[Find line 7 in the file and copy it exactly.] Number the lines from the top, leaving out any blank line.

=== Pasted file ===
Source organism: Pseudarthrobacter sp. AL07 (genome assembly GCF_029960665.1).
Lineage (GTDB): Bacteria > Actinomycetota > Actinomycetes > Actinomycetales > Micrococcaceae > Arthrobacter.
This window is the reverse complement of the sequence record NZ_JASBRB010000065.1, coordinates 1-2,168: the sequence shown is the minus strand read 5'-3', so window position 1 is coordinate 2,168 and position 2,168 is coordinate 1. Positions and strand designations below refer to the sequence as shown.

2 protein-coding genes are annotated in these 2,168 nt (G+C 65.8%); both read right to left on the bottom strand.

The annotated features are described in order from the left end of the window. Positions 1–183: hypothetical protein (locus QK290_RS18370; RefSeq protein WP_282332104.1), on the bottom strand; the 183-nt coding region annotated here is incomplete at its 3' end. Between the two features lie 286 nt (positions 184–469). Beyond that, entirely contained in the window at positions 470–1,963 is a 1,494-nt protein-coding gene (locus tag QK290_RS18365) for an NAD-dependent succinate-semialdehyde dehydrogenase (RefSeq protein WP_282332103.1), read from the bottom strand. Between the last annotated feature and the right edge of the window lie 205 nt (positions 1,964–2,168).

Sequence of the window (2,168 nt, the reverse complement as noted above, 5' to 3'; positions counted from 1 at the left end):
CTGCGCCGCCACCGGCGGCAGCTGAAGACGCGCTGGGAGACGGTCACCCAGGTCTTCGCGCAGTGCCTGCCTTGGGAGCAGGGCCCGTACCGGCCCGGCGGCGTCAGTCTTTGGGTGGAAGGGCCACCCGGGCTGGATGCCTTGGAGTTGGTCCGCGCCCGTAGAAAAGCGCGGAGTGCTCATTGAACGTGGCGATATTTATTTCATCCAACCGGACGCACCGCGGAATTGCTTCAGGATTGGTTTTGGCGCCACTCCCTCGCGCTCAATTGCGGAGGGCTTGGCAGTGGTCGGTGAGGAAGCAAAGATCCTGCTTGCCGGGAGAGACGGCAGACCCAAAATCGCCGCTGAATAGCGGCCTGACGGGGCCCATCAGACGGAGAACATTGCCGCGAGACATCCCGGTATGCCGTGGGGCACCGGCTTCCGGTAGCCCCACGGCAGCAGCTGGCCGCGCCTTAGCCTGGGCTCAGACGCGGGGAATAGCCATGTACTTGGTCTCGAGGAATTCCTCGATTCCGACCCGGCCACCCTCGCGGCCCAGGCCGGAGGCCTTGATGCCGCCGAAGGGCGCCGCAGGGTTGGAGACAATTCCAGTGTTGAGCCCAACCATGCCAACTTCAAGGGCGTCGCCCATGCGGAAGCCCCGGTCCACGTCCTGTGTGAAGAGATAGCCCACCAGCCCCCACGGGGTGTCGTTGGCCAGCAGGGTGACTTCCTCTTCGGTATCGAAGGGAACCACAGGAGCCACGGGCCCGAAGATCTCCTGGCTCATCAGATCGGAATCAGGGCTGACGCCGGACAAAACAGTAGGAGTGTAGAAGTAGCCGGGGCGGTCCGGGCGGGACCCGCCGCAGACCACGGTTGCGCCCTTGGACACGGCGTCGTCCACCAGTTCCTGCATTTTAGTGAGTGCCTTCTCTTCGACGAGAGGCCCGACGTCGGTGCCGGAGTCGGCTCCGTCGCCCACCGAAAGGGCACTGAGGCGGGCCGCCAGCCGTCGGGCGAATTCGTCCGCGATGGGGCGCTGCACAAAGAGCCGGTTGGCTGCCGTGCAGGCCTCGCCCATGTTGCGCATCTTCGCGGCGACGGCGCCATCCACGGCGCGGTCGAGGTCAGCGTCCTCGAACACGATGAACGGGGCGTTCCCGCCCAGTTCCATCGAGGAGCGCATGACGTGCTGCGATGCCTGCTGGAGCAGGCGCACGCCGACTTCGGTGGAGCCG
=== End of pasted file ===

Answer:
CTGCGCCGCCACCGGCGGCAGCTGAAGACGCGCTGGGAGACGGTCACCCAGGTCTTCGCGCAGTGCCTGCCTTGGGAGCAGGGCCCGTACCGGCCCGGCGGCGTCAGTCTTTGGGTGGAAGGGCCACCCGGGCTGGATGCCTTGGAGTTGGTCCGCGCCCGTAGAAAAGCGCGGAGTGCTCATTGAACGTGGCGATATTTATTTCATCCAACCGGACGCACCGCGGAATTGCTTCAGGATTGGTTTTGGCGCCACTCCCTCGCGCTCAATTGCGGAGGGCTTGGCAGTGGTCGGTGAGGAAGCAAAGATCCTGCTTGCCGGGAGAGACGGCAGACCCAAAATCGCCGCTGAATAGCGGCCTGACGGGGCCCATCAGACGGAGAACATTGCCGCGAGACATCCCGGTATGCCGTGGGGCACCGGCTTCCGGTAGCCCCACGGCAGCAGCTGGCCGCGCCTTAGCCTGGGCTCAGACGCGGGGAATAGCCATGTACTTGGTCTCGAGGAATTCCTCGATTCCGACCCGGCCACCCTCGCGGCCCAGGCCGGAGGCCTTGATGCCGCCGAAGGGCGCCGCAGGGTTGGAGACAATTCCAGTGTTGAGCCCAACCATGCCAACTTCAAGGGCGTCGCCCATGCGGAAGCCCCGGTCCACGTCCTGTGTGAAGAGATAGCCCACCAGCCCCCACGGGGTGTCGTTGGCCAGCAGGGTGACTTCCTCTTCGGTATCGAAGGGAACCACAGGAGCCACGGGCCCGAAGATCTCCTGGCTCATCAGATCGGAATCAGGGCTGACGCCGGACAAAACAGTAGGAGTGTAGAAGTAGCCGGGGCGGTCCGGGCGGGACCCGCCGCAGACCACGGTTGCGCCCTTGGACACGGCGTCGTCCACCAGTTCCTGCATTTTAGTGAGTGCCTTCTCTTCGACGAGAGGCCCGACGTCGGTGCCGGAGTCGGCTCCGTCGCCCACCGAAAGGGCACTGAGGCGGGCCGCCAGCCGTCGGGCGAATTCGTCCGCGATGGGGCGCTGCACAAAGAGCCGGTTGGCTGCCGTGCAGGCCTCGCCCATGTTGCGCATCTTCGCGGCGACGGCGCCATCCACGGCGCGGTCGAGGTCAGCGTCCTCGAACACGATGAACGGGGCGTTCCCGCCCAGTTCCATCGAGGAGCGCATGACGTGCTGCGATGCCTGCTGGAGCAGGCGCACGCCGACTTCGGTGGAGCCG